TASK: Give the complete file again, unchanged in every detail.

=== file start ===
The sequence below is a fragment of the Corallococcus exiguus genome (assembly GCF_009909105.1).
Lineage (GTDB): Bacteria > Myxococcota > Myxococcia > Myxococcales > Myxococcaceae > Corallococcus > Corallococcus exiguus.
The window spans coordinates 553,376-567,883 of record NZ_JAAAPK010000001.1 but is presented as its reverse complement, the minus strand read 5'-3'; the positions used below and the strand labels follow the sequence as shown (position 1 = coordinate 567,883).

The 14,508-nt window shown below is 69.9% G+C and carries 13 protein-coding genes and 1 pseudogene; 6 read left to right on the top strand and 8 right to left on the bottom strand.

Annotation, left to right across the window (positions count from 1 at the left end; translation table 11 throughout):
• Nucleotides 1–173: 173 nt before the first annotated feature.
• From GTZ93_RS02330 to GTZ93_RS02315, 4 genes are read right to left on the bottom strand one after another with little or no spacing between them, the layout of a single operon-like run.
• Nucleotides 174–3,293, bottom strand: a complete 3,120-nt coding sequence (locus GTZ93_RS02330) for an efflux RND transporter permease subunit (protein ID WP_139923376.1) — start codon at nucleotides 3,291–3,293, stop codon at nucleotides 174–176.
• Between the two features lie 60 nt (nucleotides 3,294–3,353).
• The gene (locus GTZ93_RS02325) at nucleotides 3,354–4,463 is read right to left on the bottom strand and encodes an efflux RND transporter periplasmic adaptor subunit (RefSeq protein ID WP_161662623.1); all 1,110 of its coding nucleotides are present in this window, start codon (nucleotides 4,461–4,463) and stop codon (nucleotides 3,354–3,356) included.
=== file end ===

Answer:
The sequence below is a fragment of the Corallococcus exiguus genome (assembly GCF_009909105.1).
Lineage (GTDB): Bacteria > Myxococcota > Myxococcia > Myxococcales > Myxococcaceae > Corallococcus > Corallococcus exiguus.
The window spans coordinates 553,376-567,883 of record NZ_JAAAPK010000001.1 but is presented as its reverse complement, the minus strand read 5'-3'; the positions used below and the strand labels follow the sequence as shown (position 1 = coordinate 567,883).

The 14,508-nt window shown below is 69.9% G+C and carries 13 protein-coding genes and 1 pseudogene; 6 read left to right on the top strand and 8 right to left on the bottom strand.

Annotation, left to right across the window (positions count from 1 at the left end; translation table 11 throughout):
• Nucleotides 1–173: 173 nt before the first annotated feature.
• From GTZ93_RS02330 to GTZ93_RS02315, 4 genes are read right to left on the bottom strand one after another with little or no spacing between them, the layout of a single operon-like run.
• Nucleotides 174–3,293, bottom strand: a complete 3,120-nt coding sequence (locus GTZ93_RS02330) for an efflux RND transporter permease subunit (protein ID WP_139923376.1) — start codon at nucleotides 3,291–3,293, stop codon at nucleotides 174–176.
• Between the two features lie 60 nt (nucleotides 3,294–3,353).
• The gene (locus GTZ93_RS02325) at nucleotides 3,354–4,463 is read right to left on the bottom strand and encodes an efflux RND transporter periplasmic adaptor subunit (RefSeq protein ID WP_161662623.1); all 1,110 of its coding nucleotides are present in this window, start codon (nucleotides 4,461–4,463) and stop codon (nucleotides 3,354–3,356) included.